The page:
Overview of IESREOnline Climate Normal Applications

      Climate normals are collections of variables that, over time, define climate. Typically, 30-year periods are used to define normals. For many variables, the "normal" is the average over those 30 years of some quantity, such as the temperature during a particular month or an entire year. Other values, such as standard deviations and degree days (which are accumulated values based on temperature) are also included in the climate normal datasets.       IESRE has provided three online applications for extracting climate normals for four different periods. The 1971-2000 and 1981-2010 datasets are in the same format and are accessed through the same application. The 1961-1990 and 1951-1980 datasets are significantly different from each other and the later datasets, so there is a separate application for each of those periods. THe 1951-80 and 1961-90 data are taken from a NOAA CD of climate datasets. The 1971-2000 and 1981-2010 data are based on NOAA data, but are taken from online datasets provided by a commercial weather service. Following U.S. weather reporting standards, temperatures are given in degrees Fahrenheit and precipitation in inches. More information about each dataset is available on the web page for the relevant application.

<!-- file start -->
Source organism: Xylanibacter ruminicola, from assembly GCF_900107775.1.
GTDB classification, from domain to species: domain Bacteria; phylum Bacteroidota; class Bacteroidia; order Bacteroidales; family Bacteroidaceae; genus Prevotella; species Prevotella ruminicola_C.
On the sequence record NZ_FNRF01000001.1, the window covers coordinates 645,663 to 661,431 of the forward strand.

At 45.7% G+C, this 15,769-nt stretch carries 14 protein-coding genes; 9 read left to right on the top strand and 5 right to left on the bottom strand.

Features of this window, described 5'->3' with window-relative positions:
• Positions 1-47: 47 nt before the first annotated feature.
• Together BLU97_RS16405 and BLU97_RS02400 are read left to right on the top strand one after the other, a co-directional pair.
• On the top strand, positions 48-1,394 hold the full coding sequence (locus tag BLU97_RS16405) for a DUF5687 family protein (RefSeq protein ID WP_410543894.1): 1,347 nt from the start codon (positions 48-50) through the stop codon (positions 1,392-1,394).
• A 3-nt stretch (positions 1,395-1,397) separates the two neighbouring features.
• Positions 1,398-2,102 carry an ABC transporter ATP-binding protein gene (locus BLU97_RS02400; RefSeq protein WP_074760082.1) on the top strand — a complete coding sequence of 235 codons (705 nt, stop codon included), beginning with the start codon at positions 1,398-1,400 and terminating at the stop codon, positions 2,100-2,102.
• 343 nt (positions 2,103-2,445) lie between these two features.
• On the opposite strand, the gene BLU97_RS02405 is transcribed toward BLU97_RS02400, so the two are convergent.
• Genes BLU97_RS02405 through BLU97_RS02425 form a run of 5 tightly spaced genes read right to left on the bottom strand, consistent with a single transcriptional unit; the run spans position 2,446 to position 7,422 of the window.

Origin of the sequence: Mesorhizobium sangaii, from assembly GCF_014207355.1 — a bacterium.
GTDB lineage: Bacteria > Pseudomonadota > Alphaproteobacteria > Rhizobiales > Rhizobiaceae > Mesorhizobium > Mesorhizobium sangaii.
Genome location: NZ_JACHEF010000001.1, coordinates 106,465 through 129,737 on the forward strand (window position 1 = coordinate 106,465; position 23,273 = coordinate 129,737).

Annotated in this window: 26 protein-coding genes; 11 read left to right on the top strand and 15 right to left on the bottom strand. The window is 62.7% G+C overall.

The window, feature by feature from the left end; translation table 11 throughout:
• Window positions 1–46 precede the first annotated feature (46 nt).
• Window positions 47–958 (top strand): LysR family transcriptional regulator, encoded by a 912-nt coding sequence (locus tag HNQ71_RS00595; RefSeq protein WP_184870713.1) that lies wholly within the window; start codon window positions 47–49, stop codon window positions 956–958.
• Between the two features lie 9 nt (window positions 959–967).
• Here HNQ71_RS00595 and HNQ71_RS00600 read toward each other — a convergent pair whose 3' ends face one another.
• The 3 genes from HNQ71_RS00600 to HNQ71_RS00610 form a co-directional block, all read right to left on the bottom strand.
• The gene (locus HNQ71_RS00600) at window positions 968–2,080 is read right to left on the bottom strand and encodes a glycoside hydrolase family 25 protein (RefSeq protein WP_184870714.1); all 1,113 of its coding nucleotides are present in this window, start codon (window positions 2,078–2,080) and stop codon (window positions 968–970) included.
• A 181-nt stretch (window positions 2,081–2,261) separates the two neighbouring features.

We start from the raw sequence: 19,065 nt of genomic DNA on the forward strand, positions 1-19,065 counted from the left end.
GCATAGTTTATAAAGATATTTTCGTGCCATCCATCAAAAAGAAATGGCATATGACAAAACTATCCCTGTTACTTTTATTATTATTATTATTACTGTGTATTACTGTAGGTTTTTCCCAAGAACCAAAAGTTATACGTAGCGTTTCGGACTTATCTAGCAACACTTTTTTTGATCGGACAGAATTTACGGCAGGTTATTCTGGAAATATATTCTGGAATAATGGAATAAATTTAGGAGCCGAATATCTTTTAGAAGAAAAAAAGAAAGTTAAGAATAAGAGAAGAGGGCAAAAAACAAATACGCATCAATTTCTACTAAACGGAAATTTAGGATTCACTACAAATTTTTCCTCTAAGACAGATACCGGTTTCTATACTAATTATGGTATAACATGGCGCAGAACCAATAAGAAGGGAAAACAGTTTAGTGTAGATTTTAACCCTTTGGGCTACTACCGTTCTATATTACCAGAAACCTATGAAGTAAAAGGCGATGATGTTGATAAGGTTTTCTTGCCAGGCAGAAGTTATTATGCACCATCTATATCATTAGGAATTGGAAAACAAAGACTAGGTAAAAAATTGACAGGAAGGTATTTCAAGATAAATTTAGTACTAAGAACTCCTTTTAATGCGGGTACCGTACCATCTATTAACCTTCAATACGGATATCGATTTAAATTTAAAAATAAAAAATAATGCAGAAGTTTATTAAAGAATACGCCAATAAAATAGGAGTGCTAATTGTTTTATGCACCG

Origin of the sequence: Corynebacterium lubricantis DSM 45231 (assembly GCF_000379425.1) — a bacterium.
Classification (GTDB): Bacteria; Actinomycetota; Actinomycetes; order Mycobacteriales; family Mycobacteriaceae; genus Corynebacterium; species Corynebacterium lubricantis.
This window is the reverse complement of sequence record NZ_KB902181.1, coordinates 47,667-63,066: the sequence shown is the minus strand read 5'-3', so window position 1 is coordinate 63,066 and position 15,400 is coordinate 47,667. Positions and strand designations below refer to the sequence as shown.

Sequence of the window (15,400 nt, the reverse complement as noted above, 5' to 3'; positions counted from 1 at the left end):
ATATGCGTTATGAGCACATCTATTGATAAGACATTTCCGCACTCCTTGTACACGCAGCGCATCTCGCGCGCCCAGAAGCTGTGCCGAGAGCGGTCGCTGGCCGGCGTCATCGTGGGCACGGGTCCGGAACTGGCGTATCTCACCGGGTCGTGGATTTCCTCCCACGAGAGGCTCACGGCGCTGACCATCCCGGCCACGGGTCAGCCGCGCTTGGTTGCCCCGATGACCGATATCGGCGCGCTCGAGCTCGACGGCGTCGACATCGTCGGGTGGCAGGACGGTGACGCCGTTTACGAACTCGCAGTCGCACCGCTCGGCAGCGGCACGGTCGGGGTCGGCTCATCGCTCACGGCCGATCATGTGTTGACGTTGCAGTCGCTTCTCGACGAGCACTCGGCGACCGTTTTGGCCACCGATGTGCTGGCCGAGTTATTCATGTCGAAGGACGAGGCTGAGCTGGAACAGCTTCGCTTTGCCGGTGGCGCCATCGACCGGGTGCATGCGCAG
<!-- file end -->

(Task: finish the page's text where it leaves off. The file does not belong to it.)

The screen output from each application is in the form of comma-delimited fields. Select the output (Alt-A on Windows computers), copy it ((Alt-C), paste it into a text file ((Alt-V) using Windows' Notepad, for example, and save the file with a .csv extension. Then the file can be opened directly in a spreadsheet such as Excel. Why don't the applications create their own output files? Because the server on which IESRE's website resides does not allow the PHP programming language, in which the file-access portions of the application are written, to create output files on the website server. Considering how easy it is to cut-and-paste the screen output, this is not a significant problem.
      Each of the datasets is accessed by state. It should be noted that there is no reason to expect the set of stations in a particular state to be the same in the four datasets and, in fact, they are not. This can be seen in the longitude-latitude data outputs where the number and location of sites is different for each 30-year dataset.
      More information about NOAA's climate normal datasets is available at this NOAA website.